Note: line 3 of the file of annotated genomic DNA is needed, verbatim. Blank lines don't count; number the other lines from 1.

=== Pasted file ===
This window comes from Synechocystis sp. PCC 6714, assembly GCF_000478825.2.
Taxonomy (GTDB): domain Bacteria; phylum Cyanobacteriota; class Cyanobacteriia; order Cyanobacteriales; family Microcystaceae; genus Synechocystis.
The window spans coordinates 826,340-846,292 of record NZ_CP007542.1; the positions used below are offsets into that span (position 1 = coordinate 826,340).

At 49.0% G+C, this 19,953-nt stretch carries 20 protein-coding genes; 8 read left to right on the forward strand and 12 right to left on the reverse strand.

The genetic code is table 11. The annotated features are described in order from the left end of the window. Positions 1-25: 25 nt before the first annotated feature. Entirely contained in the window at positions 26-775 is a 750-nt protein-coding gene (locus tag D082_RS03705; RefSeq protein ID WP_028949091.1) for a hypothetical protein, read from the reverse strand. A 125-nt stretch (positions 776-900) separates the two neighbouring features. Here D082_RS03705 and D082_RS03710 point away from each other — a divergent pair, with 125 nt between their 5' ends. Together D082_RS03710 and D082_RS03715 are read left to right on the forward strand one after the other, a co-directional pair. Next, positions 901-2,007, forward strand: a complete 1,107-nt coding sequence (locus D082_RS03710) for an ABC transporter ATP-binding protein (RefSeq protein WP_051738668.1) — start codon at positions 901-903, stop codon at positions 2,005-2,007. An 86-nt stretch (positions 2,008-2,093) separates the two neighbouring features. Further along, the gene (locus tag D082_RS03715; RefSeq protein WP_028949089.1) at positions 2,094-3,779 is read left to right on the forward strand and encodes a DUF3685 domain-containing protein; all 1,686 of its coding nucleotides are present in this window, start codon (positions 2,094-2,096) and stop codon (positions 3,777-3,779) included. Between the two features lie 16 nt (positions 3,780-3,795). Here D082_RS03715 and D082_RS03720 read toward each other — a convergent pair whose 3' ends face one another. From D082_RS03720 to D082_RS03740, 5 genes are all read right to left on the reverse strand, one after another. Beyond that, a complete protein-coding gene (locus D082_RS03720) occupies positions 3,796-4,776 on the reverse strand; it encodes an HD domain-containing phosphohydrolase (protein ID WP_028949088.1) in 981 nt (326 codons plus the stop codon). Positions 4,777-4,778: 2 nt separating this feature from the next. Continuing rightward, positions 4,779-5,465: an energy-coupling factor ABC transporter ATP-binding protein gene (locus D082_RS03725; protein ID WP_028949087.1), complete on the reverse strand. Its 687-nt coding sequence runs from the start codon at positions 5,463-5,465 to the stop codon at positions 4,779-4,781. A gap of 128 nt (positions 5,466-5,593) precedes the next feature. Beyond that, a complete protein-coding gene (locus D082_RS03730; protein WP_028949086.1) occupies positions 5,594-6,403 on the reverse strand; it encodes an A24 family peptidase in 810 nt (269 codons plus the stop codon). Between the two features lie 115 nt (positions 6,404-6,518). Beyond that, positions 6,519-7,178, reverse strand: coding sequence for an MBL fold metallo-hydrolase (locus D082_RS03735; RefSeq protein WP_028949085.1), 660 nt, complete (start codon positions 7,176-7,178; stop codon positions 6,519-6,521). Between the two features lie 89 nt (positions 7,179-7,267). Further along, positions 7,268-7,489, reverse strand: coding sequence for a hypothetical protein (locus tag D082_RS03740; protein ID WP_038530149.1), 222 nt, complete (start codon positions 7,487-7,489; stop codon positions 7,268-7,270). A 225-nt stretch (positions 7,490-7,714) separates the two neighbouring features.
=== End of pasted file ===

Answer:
The window spans coordinates 826,340-846,292 of record NZ_CP007542.1; the positions used below are offsets into that span (position 1 = coordinate 826,340).